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Therabody RecoveryPulse Arm Review

If you’ve seen me around a pickleball court anytime recently, you will notice I wear a compression sleeve on my right arm.  A legacy from years of throwing a cricket ball and playing tennis: my sleeve seems to minimise the pain during activity and afterwards.  When my elbow gets particularly sore, a trip to the plunge pool in the spa or an ice pack normally does the trick, as part of a rehab programme.  When planning for the English Open,  I couldn’t find a local David Lloyd with a plunge for recovery. And I probably didn’t have time to get there anyway. 

Therabody RecoveryPulse Arm packaging

Outside of asking hotel reception for a bucket of ice and dumping in the sink in the bathroom, I was a bit short of options. After some research, I decided to invest in the RecoveryPulse Arm from Therabody, the makers of the Theragun. It’s a supercharged compression sleeve that featured three recovery modalities.  Compression, vibration and far infrared therapy.  

Contents: RecoveryPulse Arm sleeve, laundry bag, rechargeable battery, USB-C cable

The compression is your standard tight sleeve but a very high quality version with decent weight.  The vibration comes from a series of eleven motors built into the sleeve at the forearm/elbow, bicep and tricep, with a removable battery pack.  It comes with USB-C charging cable, a netting laundry/carry bag and a battery pack with. 45 minute run time. The final aspect is the Germanium infused thread in the sleeve that works in reflecting back far infrared waves to aid recovery.  It’s the same technology that Under Armour used in its Tom Brady Recovery clothing/nightwear that in theory reflects heat energy back into the body to aid recovery.

It’s vital to buy the correct size sleeve as incorrect sizing massively reduces the benefits of compression. I purchased a medium sleeve and I’m definitely between sizes: I pull up a little further and roll up the cuffs.  It does let me adjust where the motors sit a bit though. I’d recommend going small if between sizes. 

Sleeve correctly fitted to arm

How do you use it? It’s pretty simple: pull the sleeve up from the larger opening to the joining of your arm to the shoulder.  Put the battery (once charged) into the slot on the sleeve with the Therabody logo facing up. Then hold the Therabody logo on the battery slot for a couple of seconds to start the vibrations.  There are three modes: low, high and wave.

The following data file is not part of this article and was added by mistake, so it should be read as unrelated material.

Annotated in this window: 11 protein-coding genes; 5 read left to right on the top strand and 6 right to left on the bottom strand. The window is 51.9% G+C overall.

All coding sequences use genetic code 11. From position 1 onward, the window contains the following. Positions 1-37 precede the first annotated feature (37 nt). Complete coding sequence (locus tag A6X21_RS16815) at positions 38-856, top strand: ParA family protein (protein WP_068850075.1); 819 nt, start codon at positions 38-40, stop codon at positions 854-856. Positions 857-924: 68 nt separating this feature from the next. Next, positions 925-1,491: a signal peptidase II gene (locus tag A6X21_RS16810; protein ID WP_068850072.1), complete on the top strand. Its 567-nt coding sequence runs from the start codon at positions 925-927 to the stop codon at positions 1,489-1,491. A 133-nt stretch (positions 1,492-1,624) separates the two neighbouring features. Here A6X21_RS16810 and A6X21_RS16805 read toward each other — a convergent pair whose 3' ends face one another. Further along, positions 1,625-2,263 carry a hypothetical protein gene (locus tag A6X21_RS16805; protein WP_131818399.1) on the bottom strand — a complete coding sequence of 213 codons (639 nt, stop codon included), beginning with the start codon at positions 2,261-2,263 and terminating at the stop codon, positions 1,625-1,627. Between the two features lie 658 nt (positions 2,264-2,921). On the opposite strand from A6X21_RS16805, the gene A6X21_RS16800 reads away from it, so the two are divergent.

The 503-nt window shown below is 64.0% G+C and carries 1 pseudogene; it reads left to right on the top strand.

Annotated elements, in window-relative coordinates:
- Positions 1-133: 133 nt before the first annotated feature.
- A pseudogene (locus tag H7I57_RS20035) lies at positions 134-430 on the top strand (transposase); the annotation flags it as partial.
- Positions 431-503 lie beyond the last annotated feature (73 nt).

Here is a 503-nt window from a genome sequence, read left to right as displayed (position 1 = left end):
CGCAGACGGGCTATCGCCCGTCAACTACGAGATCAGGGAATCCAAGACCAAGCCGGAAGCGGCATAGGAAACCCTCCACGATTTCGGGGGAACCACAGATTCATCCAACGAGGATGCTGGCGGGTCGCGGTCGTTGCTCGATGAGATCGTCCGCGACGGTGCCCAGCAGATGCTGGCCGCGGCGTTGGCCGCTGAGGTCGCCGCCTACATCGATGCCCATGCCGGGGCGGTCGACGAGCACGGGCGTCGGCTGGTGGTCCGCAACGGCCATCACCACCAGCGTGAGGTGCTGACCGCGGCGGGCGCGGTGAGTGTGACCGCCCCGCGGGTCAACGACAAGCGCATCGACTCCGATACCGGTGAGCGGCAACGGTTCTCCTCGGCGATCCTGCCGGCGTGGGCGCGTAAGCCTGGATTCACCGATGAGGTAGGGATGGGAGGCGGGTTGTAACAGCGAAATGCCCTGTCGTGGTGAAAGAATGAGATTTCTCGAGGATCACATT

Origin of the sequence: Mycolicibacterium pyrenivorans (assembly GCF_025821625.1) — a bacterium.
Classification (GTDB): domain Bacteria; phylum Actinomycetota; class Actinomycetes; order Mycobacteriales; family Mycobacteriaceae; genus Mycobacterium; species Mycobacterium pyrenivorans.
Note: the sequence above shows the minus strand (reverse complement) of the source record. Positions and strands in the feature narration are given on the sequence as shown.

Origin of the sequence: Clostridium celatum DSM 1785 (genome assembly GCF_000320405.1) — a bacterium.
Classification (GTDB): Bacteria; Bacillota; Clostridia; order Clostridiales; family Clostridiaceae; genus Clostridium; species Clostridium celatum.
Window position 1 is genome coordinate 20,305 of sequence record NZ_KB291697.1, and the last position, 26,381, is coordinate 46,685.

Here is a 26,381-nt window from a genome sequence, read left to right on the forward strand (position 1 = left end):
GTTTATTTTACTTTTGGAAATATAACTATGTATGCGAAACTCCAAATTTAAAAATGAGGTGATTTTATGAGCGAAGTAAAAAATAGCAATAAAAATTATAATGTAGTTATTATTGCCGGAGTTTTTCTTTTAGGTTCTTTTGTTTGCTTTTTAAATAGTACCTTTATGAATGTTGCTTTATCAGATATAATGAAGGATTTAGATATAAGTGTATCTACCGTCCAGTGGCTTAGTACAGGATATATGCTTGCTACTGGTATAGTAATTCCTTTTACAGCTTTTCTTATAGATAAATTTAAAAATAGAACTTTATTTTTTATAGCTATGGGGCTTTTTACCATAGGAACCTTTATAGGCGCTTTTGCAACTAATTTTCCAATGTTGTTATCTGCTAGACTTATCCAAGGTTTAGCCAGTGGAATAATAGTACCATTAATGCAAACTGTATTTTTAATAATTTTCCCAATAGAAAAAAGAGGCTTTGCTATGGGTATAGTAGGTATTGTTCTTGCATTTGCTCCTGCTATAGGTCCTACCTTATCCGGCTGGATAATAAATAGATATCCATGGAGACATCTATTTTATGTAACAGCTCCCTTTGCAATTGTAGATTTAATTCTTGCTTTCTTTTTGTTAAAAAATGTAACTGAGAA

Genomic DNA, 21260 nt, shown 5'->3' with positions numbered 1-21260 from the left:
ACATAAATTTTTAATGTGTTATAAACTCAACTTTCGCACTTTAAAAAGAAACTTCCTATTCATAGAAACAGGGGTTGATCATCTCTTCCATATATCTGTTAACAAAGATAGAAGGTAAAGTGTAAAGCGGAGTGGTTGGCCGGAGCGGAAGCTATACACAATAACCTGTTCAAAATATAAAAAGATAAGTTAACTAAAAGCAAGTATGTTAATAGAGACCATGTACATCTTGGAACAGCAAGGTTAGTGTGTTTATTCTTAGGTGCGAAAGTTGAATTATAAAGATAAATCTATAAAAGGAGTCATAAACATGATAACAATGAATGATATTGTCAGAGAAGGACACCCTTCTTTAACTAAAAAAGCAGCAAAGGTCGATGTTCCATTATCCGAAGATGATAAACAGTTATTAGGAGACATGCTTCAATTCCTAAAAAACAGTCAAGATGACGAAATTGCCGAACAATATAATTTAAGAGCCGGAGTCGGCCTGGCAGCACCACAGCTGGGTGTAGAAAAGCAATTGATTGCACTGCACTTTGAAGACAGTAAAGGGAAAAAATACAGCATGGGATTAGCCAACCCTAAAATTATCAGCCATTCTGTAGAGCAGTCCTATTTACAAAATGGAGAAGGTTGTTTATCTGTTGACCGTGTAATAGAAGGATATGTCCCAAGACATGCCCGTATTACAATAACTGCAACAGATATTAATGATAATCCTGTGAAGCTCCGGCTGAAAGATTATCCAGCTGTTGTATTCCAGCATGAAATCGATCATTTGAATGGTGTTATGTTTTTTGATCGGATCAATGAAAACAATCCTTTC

Battery pod in use

Low mode is recommended by Therabody for general recovery and pain relief, high for warm up/activation or post activity recovery and wave for general wellness/relaxation. I found that the high mode worked best for my personal recovery. What’s great is that you can tweak your fit, your modes and do what works for you.  As it’s worn, rather than held, you can go about your day with it on. 

Forearm outside vibrators

The key part of any review is does it work: now it’s always hard to say for sure on these things with placebo effects, training/play loads and an inability to truly isolate any impacts with a single test subject.  What I can confirm is that any elbow pain from competing hard over a four day event was substantially below what I expected.  It’s also impossible to attribute that to any specific function or feature.  

Forearm inner vibrators

I was reticent to purchase the sleeves at first as £129 is not a small amount of money for a recovery device. If you compare to a physio at £75 for half an hour, it’s less than two sessions. So value for money is good and there’s a thirty day trial period so relatively risk free. 

Upper arm vibrators

There is also a calf version available if you get tight calves and there is also a wide range of massage guns, compression inflatables, rollers, cups and other therapy devices from Therabody. 

In summary, I can heartily recommend it from my own experience. Therabody is certainly a brand that everything I’ve had experience of works. Their massage guns are class leading, the rollers seem to work well and the RecoveryPulse Arm certainly worked for me. 

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